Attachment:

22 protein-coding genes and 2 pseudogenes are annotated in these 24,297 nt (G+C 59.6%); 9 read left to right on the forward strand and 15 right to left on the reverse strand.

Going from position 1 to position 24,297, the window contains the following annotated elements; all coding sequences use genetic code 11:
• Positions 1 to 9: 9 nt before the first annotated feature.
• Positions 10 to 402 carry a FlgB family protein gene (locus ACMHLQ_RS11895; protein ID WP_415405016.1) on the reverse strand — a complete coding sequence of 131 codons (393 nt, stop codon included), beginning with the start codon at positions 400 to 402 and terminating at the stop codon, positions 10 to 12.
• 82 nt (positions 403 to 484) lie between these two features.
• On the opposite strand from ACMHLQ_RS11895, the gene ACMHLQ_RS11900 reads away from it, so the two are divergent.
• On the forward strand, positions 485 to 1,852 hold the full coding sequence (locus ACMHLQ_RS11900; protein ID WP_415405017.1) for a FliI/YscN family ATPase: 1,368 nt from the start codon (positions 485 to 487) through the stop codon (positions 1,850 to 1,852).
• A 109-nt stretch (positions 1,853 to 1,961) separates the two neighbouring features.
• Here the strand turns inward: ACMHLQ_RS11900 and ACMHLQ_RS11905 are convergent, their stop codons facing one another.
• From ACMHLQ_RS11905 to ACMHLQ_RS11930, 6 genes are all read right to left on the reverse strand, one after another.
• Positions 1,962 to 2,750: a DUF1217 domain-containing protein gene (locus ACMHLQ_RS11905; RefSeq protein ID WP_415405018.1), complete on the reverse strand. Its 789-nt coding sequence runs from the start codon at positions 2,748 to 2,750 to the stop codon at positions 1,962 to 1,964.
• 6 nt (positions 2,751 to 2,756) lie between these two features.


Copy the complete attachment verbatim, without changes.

22 protein-coding genes and 2 pseudogenes are annotated in these 24,297 nt (G+C 59.6%); 9 read left to right on the forward strand and 15 right to left on the reverse strand.

Going from position 1 to position 24,297, the window contains the following annotated elements; all coding sequences use genetic code 11:
• Positions 1 to 9: 9 nt before the first annotated feature.
• Positions 10 to 402 carry a FlgB family protein gene (locus ACMHLQ_RS11895; protein ID WP_415405016.1) on the reverse strand — a complete coding sequence of 131 codons (393 nt, stop codon included), beginning with the start codon at positions 400 to 402 and terminating at the stop codon, positions 10 to 12.
• 82 nt (positions 403 to 484) lie between these two features.
• On the opposite strand from ACMHLQ_RS11895, the gene ACMHLQ_RS11900 reads away from it, so the two are divergent.
• On the forward strand, positions 485 to 1,852 hold the full coding sequence (locus ACMHLQ_RS11900; protein ID WP_415405017.1) for a FliI/YscN family ATPase: 1,368 nt from the start codon (positions 485 to 487) through the stop codon (positions 1,850 to 1,852).
• A 109-nt stretch (positions 1,853 to 1,961) separates the two neighbouring features.
• Here the strand turns inward: ACMHLQ_RS11900 and ACMHLQ_RS11905 are convergent, their stop codons facing one another.
• From ACMHLQ_RS11905 to ACMHLQ_RS11930, 6 genes are all read right to left on the reverse strand, one after another.
• Positions 1,962 to 2,750: a DUF1217 domain-containing protein gene (locus ACMHLQ_RS11905; RefSeq protein ID WP_415405018.1), complete on the reverse strand. Its 789-nt coding sequence runs from the start codon at positions 2,748 to 2,750 to the stop codon at positions 1,962 to 1,964.
• 6 nt (positions 2,751 to 2,756) lie between these two features.